Typhoon Haima made landfall on the coast of China, about 110km to the east of Hong Kong, at 04:00 GMT. It was a typhoon equivalent to Category 1 on the Saffir Simpson Scale as it came ashore almost over the top of Shanwei.
The eye was no longer open but the wall of thunderstorms circulating around the centre almost reached Hong Kong. Even at this distance, Hong Kong suffered gusts of up to 109km/h.
More than 700 flights in and out of Hong Kong were cancelled or delayed, roads were clear of cars and pavements empty, with schools and offices shut, according to AFP news agency.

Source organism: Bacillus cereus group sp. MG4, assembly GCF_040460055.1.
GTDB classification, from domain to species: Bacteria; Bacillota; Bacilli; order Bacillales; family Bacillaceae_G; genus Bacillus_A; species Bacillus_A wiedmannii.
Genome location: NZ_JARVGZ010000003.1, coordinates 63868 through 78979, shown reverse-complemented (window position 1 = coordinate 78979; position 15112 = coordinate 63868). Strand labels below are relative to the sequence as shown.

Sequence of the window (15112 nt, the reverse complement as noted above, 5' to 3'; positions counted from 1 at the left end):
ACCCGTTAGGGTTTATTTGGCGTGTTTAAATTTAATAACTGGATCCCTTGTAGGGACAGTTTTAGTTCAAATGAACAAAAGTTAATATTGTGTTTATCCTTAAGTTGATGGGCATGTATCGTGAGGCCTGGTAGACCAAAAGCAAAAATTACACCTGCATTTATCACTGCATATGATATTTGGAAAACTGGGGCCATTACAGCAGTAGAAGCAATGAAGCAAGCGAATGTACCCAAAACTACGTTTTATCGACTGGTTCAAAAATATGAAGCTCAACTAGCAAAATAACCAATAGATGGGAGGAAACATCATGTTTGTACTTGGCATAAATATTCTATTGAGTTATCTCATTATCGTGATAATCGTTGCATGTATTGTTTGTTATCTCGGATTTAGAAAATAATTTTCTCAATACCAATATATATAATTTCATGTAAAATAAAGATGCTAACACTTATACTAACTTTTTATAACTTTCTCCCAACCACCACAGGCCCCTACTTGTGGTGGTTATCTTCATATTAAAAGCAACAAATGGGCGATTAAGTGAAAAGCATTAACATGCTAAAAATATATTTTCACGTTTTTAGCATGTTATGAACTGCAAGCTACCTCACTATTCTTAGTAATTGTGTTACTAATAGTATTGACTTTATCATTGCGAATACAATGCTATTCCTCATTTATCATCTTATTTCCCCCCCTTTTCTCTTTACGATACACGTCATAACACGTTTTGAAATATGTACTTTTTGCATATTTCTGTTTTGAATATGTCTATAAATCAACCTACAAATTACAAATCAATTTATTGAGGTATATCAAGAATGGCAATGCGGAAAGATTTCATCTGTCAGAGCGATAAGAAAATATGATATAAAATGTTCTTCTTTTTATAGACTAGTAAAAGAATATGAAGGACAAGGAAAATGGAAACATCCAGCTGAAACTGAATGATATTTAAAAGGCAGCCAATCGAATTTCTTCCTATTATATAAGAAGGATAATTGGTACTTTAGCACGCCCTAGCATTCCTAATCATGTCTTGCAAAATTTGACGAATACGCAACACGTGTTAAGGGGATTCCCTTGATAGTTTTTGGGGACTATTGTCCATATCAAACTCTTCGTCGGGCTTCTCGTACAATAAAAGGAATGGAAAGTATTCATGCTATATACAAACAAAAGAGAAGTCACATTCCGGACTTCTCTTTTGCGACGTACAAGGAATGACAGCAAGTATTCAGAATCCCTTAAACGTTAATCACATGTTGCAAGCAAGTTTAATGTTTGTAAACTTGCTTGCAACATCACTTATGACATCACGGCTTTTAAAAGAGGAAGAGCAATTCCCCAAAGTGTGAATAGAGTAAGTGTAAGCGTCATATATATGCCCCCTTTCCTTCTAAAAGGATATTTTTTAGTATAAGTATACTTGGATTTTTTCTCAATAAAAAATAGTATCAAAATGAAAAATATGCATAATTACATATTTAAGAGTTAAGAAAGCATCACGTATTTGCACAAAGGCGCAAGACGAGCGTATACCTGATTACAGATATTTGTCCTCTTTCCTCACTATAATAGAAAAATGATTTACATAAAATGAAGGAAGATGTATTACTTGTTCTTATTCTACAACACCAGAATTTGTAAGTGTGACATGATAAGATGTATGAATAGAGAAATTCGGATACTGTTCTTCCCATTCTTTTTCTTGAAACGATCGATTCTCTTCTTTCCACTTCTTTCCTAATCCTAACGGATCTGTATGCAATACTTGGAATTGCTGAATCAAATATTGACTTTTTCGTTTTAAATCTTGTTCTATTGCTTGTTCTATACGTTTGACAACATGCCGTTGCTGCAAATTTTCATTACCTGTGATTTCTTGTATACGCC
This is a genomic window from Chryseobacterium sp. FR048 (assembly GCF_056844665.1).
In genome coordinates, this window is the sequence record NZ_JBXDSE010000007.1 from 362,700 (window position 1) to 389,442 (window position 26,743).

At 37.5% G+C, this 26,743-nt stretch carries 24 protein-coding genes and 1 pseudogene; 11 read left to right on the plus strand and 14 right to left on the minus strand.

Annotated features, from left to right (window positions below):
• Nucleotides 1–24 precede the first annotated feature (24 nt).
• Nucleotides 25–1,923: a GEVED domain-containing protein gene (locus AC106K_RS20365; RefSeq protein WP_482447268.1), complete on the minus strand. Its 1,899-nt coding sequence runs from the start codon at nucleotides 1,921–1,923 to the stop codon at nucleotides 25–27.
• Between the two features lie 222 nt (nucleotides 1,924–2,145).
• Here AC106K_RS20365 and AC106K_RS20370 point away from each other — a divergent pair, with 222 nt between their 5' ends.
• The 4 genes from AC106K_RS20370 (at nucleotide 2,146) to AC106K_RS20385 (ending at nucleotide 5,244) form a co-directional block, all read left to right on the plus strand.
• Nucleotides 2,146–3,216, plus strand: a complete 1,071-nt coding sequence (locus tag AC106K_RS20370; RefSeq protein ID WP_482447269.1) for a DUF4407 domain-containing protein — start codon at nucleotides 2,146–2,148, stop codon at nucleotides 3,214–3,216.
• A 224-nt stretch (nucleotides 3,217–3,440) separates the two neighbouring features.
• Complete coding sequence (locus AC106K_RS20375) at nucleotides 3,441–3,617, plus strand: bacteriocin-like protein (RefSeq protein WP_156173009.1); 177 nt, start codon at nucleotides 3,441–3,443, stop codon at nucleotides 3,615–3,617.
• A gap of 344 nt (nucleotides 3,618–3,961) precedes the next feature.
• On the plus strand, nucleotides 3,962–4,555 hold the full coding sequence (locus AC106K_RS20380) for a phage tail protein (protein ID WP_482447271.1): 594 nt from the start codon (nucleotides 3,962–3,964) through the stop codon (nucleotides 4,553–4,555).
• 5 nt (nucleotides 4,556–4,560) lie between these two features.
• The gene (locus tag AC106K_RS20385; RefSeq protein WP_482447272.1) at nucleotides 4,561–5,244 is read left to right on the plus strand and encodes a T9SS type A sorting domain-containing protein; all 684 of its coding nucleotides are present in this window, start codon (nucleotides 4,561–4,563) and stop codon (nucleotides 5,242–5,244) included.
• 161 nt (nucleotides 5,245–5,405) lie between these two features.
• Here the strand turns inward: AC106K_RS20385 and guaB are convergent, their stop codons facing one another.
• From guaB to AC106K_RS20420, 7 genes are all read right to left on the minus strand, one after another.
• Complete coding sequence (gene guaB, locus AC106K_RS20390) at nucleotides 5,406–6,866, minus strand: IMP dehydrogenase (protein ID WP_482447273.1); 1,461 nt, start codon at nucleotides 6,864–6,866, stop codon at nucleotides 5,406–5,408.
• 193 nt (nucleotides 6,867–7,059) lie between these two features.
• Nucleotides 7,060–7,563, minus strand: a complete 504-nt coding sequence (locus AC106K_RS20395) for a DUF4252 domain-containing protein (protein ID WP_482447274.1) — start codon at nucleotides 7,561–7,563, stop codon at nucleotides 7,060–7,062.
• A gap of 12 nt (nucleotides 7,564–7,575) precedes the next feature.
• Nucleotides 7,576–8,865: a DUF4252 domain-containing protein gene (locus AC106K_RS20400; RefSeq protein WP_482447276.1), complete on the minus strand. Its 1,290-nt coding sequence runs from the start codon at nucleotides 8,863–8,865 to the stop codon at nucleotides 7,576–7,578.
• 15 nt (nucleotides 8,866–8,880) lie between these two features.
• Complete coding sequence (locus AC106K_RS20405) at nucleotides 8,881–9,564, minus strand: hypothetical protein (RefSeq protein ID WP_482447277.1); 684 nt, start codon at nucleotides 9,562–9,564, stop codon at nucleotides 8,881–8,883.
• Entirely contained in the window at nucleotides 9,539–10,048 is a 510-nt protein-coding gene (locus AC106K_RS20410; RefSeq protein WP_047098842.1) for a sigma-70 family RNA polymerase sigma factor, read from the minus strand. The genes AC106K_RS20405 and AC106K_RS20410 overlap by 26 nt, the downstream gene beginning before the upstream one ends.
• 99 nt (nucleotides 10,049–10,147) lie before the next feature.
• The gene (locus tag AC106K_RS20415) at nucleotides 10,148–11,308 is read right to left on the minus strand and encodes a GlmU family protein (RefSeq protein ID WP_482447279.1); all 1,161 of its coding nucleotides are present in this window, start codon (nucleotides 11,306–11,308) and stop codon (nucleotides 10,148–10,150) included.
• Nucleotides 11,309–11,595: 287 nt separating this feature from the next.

Hong Kong Observatory warned: “The rain bands of Haima are bringing squalls and heavy rain to the territory. Seas are rough and there are swells. Members of the public should stay on alert, stay away from the shoreline, and not engage in water sports.”
Shanwei felt the wind swing from northeast to southwest as it gusted to 94km/h then settled to a steady 61km/h as the rain kept falling. Some 66mm had fallen by 06:00 GMT.
Around 150km further east, the coastal city of Shantou was recording gusts of wind in excess of 80km/h in the driving rain. At least 71mm of rain has fallen in the past nine hours.
Haima is now overland in eastern Guangdong so has lost its source of energy – the warm waters of the South China Sea. As such it will now disintegrate, but it will still drop around 200mm of rain over eastern Guangdong and Fujian. Floods and landslides are likely.